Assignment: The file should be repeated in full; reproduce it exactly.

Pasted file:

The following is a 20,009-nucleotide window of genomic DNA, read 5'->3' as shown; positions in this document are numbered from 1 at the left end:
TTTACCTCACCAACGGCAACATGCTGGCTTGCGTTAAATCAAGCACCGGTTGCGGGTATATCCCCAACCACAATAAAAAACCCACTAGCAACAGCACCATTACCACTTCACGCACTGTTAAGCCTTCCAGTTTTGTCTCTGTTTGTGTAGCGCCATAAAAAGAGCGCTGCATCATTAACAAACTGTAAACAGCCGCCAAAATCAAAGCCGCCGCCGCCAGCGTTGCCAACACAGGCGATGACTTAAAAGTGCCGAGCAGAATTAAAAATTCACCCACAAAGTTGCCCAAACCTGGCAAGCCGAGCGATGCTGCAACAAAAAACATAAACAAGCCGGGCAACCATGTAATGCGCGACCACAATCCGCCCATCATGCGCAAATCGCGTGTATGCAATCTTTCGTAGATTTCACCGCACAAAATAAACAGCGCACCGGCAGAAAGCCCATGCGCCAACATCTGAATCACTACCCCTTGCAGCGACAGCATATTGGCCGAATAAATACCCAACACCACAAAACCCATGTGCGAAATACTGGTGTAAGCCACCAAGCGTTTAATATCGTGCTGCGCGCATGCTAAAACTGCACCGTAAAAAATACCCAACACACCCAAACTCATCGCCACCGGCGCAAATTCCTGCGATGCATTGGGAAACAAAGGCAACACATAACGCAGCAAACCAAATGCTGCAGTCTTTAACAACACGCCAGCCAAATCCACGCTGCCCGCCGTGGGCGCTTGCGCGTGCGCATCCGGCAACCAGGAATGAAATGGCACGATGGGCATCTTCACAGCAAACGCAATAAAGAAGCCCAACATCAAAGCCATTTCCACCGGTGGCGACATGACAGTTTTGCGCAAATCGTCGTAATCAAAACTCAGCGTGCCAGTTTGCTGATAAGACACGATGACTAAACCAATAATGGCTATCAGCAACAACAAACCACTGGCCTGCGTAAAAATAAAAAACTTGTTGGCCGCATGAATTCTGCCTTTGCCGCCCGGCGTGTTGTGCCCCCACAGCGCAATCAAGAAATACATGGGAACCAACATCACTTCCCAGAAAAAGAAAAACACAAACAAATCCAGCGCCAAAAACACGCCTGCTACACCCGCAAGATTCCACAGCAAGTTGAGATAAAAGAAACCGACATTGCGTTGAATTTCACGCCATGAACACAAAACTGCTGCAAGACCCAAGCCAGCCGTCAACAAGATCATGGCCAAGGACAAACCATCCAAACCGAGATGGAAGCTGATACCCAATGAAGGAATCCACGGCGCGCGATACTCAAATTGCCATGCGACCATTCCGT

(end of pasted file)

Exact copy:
The following is a 20,009-nucleotide window of genomic DNA, read 5'->3' as shown; positions in this document are numbered from 1 at the left end:
TTTACCTCACCAACGGCAACATGCTGGCTTGCGTTAAATCAAGCACCGGTTGCGGGTATATCCCCAACCACAATAAAAAACCCACTAGCAACAGCACCATTACCACTTCACGCACTGTTAAGCCTTCCAGTTTTGTCTCTGTTTGTGTAGCGCCATAAAAAGAGCGCTGCATCATTAACAAACTGTAAACAGCCGCCAAAATCAAAGCCGCCGCCGCCAGCGTTGCCAACACAGGCGATGACTTAAAAGTGCCGAGCAGAATTAAAAATTCACCCACAAAGTTGCCCAAACCTGGCAAGCCGAGCGATGCTGCAACAAAAAACATAAACAAGCCGGGCAACCATGTAATGCGCGACCACAATCCGCCCATCATGCGCAAATCGCGTGTATGCAATCTTTCGTAGATTTCACCGCACAAAATAAACAGCGCACCGGCAGAAAGCCCATGCGCCAACATCTGAATCACTACCCCTTGCAGCGACAGCATATTGGCCGAATAAATACCCAACACCACAAAACCCATGTGCGAAATACTGGTGTAAGCCACCAAGCGTTTAATATCGTGCTGCGCGCATGCTAAAACTGCACCGTAAAAAATACCCAACACACCCAAACTCATCGCCACCGGCGCAAATTCCTGCGATGCATTGGGAAACAAAGGCAACACATAACGCAGCAAACCAAATGCTGCAGTCTTTAACAACACGCCAGCCAAATCCACGCTGCCCGCCGTGGGCGCTTGCGCGTGCGCATCCGGCAACCAGGAATGAAATGGCACGATGGGCATCTTCACAGCAAACGCAATAAAGAAGCCCAACATCAAAGCCATTTCCACCGGTGGCGACATGACAGTTTTGCGCAAATCGTCGTAATCAAAACTCAGCGTGCCAGTTTGCTGATAAGACACGATGACTAAACCAATAATGGCTATCAGCAACAACAAACCACTGGCCTGCGTAAAAATAAAAAACTTGTTGGCCGCATGAATTCTGCCTTTGCCGCCCGGCGTGTTGTGCCCCCACAGCGCAATCAAGAAATACATGGGAACCAACATCACTTCCCAGAAAAAGAAAAACACAAACAAATCCAGCGCCAAAAACACGCCTGCTACACCCGCAAGATTCCACAGCAAGTTGAGATAAAAGAAACCGACATTGCGTTGAATTTCACGCCATGAACACAAAACTGCTGCAAGACCCAAGCCAGCCGTCAACAAGATCATGGCCAAGGACAAACCATCCAAACCGAGATGGAAGCTGATACCCAATGAAGGAATCCACGGCGCGCGATACTCAAATTGCCATGCGACCATTCCGT